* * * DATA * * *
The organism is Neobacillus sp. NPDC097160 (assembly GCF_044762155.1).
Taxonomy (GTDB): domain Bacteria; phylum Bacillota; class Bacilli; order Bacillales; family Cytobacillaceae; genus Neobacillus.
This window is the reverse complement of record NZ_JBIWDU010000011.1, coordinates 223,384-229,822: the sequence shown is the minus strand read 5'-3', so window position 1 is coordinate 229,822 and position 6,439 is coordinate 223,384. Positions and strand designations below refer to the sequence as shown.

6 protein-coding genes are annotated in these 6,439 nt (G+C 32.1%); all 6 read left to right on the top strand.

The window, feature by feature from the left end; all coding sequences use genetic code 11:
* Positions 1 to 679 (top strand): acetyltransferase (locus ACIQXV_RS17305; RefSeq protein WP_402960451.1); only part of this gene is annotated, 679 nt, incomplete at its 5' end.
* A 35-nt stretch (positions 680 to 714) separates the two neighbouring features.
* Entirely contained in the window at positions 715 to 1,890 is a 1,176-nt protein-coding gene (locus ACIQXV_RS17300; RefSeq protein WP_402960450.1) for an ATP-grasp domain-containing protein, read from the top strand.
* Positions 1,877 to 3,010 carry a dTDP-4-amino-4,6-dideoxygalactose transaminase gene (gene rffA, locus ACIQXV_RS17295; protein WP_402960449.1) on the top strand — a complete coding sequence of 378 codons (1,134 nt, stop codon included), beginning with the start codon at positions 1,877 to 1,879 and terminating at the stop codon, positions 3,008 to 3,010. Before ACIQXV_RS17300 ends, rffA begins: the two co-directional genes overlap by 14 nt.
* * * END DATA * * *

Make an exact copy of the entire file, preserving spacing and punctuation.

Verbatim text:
The organism is Neobacillus sp. NPDC097160 (assembly GCF_044762155.1).
Taxonomy (GTDB): domain Bacteria; phylum Bacillota; class Bacilli; order Bacillales; family Cytobacillaceae; genus Neobacillus.
This window is the reverse complement of record NZ_JBIWDU010000011.1, coordinates 223,384-229,822: the sequence shown is the minus strand read 5'-3', so window position 1 is coordinate 229,822 and position 6,439 is coordinate 223,384. Positions and strand designations below refer to the sequence as shown.

6 protein-coding genes are annotated in these 6,439 nt (G+C 32.1%); all 6 read left to right on the top strand.

The window, feature by feature from the left end; all coding sequences use genetic code 11:
* Positions 1 to 679 (top strand): acetyltransferase (locus ACIQXV_RS17305; RefSeq protein WP_402960451.1); only part of this gene is annotated, 679 nt, incomplete at its 5' end.
* A 35-nt stretch (positions 680 to 714) separates the two neighbouring features.
* Entirely contained in the window at positions 715 to 1,890 is a 1,176-nt protein-coding gene (locus ACIQXV_RS17300; RefSeq protein WP_402960450.1) for an ATP-grasp domain-containing protein, read from the top strand.
* Positions 1,877 to 3,010 carry a dTDP-4-amino-4,6-dideoxygalactose transaminase gene (gene rffA, locus ACIQXV_RS17295; protein WP_402960449.1) on the top strand — a complete coding sequence of 378 codons (1,134 nt, stop codon included), beginning with the start codon at positions 1,877 to 1,879 and terminating at the stop codon, positions 3,008 to 3,010. Before ACIQXV_RS17300 ends, rffA begins: the two co-directional genes overlap by 14 nt.